Trent Stroup is a man of action. Two years ago, when the Towson-area father of three saw that his then 7-year-old daughter Addie was regressing significantly in the community public school she attended, he didn’t waste any time acting.
Addie, diagnosed with the rare brain disorder Aicardi syndrome before she was a year old, has epilepsy and autism. A switch in schools between kindergarten and first grade resulted in a serious downward spiral, according to her father. She lost many skills she had previously acquired, such as writing her name, and she strongly resisted attending school.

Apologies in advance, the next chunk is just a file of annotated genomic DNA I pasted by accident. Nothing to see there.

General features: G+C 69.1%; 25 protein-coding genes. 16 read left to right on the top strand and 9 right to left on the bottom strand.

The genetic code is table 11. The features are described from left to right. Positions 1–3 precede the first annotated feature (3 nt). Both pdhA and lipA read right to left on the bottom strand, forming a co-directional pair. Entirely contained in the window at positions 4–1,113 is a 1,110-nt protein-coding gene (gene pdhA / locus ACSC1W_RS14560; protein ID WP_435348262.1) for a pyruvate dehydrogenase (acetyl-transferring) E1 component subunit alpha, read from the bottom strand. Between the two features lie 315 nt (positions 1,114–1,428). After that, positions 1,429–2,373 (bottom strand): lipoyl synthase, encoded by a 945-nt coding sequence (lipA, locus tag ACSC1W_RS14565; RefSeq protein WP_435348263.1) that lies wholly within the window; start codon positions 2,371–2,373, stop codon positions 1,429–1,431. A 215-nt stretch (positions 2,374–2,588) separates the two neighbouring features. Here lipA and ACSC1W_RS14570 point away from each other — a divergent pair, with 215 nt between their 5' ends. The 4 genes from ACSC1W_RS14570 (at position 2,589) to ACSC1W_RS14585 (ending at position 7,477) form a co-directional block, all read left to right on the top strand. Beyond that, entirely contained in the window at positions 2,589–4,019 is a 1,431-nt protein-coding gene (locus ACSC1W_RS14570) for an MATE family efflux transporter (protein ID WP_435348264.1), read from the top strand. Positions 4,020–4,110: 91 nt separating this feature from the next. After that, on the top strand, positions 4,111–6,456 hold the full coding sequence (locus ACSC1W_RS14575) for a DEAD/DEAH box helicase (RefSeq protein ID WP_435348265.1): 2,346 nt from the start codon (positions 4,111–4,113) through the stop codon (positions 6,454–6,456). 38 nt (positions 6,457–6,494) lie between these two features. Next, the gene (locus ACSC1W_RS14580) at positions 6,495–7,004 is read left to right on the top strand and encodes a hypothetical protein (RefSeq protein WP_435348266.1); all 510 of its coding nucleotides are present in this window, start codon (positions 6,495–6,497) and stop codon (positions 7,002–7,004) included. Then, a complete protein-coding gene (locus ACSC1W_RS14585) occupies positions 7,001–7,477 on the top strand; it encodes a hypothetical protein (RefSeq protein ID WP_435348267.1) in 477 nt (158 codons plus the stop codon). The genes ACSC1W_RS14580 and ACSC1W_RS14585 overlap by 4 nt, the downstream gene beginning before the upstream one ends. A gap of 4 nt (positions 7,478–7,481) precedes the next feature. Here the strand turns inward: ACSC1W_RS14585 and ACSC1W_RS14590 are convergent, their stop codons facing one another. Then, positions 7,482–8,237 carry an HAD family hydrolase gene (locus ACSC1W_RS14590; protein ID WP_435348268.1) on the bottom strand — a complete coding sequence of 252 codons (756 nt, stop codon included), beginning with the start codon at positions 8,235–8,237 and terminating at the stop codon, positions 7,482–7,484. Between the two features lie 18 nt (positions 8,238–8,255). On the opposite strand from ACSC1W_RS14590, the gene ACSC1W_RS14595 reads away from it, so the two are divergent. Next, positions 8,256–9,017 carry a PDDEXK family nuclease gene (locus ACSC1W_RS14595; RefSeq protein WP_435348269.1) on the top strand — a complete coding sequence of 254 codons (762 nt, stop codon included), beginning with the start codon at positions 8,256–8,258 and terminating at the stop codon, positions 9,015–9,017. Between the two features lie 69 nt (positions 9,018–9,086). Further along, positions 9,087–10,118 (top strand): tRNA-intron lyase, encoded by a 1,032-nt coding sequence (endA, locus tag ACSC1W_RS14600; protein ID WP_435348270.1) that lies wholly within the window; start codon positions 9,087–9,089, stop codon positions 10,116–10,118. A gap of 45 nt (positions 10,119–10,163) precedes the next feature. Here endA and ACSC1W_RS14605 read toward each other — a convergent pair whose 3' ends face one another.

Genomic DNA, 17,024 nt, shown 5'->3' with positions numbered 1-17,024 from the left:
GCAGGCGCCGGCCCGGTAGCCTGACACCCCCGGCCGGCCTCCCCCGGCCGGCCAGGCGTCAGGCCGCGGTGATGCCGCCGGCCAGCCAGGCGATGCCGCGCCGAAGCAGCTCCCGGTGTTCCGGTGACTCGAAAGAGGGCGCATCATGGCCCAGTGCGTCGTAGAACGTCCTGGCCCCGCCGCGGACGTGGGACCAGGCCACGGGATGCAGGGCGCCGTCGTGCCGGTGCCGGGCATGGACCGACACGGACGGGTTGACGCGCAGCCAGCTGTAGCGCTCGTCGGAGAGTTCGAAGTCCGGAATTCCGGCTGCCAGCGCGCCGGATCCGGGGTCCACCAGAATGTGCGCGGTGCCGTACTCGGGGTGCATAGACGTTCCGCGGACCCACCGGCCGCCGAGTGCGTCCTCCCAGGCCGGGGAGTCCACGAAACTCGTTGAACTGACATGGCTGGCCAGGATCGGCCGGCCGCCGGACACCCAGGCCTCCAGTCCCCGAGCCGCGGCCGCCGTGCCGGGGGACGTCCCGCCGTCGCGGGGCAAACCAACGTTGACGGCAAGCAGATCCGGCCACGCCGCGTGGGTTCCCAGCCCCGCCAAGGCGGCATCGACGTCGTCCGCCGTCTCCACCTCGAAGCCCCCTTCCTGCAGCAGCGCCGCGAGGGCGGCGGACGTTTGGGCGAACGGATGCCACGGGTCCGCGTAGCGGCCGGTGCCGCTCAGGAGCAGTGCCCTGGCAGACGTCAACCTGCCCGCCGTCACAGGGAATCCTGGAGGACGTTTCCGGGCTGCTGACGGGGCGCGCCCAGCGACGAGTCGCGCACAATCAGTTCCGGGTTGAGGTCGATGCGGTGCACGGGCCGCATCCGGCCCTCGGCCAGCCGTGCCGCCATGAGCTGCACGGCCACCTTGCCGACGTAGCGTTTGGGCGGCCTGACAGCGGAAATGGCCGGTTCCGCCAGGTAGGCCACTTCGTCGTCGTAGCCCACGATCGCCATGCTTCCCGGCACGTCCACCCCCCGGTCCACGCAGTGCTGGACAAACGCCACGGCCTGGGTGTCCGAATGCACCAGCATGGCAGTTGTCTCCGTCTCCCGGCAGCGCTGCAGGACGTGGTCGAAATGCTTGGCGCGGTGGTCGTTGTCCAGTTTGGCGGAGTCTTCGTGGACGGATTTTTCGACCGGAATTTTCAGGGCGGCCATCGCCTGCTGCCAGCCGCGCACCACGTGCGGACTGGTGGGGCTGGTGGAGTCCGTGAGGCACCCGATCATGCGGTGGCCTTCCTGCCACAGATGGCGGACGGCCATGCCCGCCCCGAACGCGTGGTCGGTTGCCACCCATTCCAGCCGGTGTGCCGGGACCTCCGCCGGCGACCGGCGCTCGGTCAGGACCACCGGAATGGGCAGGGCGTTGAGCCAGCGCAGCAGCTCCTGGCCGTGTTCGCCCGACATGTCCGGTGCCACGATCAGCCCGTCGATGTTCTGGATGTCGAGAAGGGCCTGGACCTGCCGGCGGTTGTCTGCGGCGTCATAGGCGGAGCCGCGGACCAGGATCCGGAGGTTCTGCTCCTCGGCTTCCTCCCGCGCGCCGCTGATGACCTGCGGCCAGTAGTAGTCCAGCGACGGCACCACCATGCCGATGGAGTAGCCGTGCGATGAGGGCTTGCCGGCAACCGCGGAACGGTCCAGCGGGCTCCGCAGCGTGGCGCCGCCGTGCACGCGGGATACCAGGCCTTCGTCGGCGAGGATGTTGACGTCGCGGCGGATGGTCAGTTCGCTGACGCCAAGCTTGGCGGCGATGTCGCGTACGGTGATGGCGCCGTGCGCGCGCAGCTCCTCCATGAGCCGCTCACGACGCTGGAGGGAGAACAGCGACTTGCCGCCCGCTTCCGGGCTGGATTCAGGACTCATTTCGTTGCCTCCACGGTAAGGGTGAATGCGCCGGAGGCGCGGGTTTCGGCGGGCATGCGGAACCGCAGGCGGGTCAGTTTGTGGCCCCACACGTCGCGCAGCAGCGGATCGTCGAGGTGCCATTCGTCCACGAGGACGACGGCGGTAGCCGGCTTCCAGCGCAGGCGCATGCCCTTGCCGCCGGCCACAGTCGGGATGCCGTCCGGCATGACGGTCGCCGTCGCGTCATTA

Stroup said his pleas to the school initially went unheeded.
Using his technology background — he is director of information systems for Johns Hopkins Development and Alumni Relations — Stroup began documenting his daughter’s regression with spreadsheets. It wasn’t until he enlisted the professional support of an educational advocate, who reiterated to the school what Stroup had been attempting to convey, that administrators agreed Addie needed to be moved to a school that could better accommodate her needs.
“They finally said they’d place her anywhere you want,” Stroup said.